OLATHE, Kan. — June is national LGBTQ Pride Month, but celebrations in Johnson County are being pushed back to October.
The second annual Johnson County Pride Picnic will be Oct. 9 at Sar-Ko-Par Trails Park in Lenexa. The local pride event was canceled in 2020 because of the pandemic. This time, organizers said pushing back the celebration will give organizers more time to plan the event and make sure proper COVID safety precautions are in place.
Johnson County Pride Association Co-Chair Margeaux Seymour said instead of lining up the local celebrations with national Pride Month, the nonprofit has scheduled the event to coincide with National Coming Out Day. Seymour said the picnic is free to attend and will feature food, music and live entertainment.
“We just want to have an opportunity for individuals to have a celebration for inclusivity. Whether you’re old or young, have a family [or are] single, to just kind of enjoy a nice picnic out. We want to make sure that everyone has an opportunity to come and be themselves,” Seymour said.
Seymour said throughout the month of June, the nonprofit will be reaching out to each city in Johnson County asking for public support of the celebration of Pride Month.
“We have contacted all 19 cities in Johnson County for Pride Proclamations. On our Facebook page you’ll be able to see some of the cities that have already done the pride proclamation or have it scheduled for city council events,” Seymour said. “The reason we are doing it is because it’s needed in some places. Hopefully we can bring in that positive energy and that positive effort for those who may struggle to see inclusivity or representation.”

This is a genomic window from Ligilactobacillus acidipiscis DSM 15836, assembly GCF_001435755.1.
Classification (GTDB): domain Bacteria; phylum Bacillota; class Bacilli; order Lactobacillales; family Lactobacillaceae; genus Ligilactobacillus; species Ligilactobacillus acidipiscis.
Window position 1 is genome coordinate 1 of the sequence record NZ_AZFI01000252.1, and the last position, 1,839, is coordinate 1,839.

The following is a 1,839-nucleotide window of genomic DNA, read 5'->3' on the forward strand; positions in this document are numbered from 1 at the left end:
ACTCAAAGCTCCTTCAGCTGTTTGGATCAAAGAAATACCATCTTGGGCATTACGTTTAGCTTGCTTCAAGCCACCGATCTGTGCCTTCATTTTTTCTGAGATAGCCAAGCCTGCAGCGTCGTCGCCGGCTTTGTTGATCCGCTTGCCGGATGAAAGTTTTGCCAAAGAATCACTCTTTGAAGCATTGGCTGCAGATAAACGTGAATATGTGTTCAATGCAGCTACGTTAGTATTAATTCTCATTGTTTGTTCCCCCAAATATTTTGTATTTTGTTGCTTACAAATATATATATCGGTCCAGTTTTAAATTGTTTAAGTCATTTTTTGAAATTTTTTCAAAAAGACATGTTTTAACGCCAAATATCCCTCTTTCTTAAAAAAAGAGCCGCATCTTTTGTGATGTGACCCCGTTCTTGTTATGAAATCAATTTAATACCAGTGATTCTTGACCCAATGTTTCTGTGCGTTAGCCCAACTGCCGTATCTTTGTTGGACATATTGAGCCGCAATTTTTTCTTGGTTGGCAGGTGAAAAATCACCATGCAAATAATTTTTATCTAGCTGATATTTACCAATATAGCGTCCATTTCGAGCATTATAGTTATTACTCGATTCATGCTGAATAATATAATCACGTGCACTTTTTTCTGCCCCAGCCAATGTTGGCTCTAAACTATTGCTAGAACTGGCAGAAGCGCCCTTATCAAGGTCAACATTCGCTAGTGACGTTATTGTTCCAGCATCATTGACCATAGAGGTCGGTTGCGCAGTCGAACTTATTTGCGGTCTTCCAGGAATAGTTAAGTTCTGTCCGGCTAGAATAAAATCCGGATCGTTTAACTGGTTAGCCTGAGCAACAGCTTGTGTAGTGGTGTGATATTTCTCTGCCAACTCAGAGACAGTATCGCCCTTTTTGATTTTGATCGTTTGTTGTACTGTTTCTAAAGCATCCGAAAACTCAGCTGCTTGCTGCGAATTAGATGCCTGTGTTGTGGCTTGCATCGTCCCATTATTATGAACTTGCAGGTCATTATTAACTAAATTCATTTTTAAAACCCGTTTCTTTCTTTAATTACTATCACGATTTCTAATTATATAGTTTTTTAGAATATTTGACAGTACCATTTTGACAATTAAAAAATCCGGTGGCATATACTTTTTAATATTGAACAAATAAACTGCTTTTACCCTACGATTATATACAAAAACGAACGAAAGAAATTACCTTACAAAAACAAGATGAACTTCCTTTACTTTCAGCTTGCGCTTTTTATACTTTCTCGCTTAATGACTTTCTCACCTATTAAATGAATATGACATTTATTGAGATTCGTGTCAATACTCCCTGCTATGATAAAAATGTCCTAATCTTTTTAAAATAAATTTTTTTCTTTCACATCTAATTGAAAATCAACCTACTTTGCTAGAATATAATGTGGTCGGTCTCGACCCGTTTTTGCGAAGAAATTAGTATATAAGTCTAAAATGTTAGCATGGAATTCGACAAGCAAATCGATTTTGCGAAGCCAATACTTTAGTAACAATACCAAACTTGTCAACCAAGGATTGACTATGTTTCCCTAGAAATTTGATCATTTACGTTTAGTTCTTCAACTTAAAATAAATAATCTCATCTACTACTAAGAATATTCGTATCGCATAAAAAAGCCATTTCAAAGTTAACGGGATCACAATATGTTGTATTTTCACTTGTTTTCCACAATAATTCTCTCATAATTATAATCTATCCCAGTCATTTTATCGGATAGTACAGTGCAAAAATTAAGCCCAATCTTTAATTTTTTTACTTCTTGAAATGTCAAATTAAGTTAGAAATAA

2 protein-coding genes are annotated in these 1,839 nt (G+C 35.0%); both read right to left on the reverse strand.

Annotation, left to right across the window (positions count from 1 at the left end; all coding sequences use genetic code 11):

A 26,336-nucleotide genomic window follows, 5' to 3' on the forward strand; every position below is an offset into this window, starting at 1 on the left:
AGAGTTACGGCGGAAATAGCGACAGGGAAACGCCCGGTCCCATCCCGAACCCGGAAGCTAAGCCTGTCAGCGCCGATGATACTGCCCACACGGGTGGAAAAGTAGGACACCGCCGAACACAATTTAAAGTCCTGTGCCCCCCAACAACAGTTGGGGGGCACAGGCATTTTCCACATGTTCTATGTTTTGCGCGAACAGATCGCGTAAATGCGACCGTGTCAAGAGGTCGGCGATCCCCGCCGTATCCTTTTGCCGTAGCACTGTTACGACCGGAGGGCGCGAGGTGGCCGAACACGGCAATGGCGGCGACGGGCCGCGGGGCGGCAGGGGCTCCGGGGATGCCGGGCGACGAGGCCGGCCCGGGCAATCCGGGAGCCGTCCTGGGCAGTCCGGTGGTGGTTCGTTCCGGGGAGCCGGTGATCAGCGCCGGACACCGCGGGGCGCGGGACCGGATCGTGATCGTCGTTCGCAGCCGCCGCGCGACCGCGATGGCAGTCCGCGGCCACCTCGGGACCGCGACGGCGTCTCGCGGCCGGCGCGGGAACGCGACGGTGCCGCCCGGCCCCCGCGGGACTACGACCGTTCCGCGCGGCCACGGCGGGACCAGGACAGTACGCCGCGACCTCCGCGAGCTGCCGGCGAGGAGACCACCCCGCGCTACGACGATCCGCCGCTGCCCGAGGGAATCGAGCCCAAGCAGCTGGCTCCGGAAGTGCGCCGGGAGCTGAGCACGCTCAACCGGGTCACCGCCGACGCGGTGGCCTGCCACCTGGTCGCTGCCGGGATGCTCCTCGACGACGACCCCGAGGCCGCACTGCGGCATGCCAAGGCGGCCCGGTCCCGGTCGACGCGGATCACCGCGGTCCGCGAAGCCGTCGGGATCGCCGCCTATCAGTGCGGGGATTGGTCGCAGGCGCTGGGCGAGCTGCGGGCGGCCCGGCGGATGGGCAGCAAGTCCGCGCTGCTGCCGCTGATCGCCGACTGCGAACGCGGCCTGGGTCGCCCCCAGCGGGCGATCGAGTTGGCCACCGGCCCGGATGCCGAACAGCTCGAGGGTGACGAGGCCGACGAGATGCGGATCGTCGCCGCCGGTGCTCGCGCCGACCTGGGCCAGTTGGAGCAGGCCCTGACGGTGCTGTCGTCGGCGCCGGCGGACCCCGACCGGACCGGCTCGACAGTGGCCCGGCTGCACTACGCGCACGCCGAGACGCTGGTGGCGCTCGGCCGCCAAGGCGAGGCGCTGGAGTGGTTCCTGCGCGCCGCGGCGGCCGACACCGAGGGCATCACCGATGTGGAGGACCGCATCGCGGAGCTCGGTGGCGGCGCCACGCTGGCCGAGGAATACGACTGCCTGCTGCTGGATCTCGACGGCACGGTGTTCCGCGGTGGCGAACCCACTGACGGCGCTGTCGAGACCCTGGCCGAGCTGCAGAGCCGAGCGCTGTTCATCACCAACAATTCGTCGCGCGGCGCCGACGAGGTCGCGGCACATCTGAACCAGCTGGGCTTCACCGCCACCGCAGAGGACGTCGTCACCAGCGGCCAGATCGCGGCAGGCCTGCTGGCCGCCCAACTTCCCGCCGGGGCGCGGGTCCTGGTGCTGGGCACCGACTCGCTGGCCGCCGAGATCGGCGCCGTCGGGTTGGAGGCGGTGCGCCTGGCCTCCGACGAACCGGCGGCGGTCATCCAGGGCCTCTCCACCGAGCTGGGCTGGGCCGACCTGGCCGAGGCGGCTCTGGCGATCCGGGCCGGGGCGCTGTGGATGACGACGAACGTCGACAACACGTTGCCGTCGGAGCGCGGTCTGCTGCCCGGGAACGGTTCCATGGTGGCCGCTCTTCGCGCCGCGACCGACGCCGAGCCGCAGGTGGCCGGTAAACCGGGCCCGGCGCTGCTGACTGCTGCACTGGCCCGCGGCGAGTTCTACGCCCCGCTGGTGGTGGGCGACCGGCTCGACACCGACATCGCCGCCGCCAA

Seymour said so far, the City of Olathe is the only municipality that has rejected their request. FOX4 reached out to city staff and received this statement from Olathe Mayor John Bacon:
“Olathe is a vibrant, diverse community. We are proud of that and we know that diversity makes our city stronger. The city receives a number of proclamation requests. A single proclamation doesn’t define Olathe, and I don’t recognize every one that comes across my desk. My office is in a constant process of evaluating proclamations and determining their impact.”
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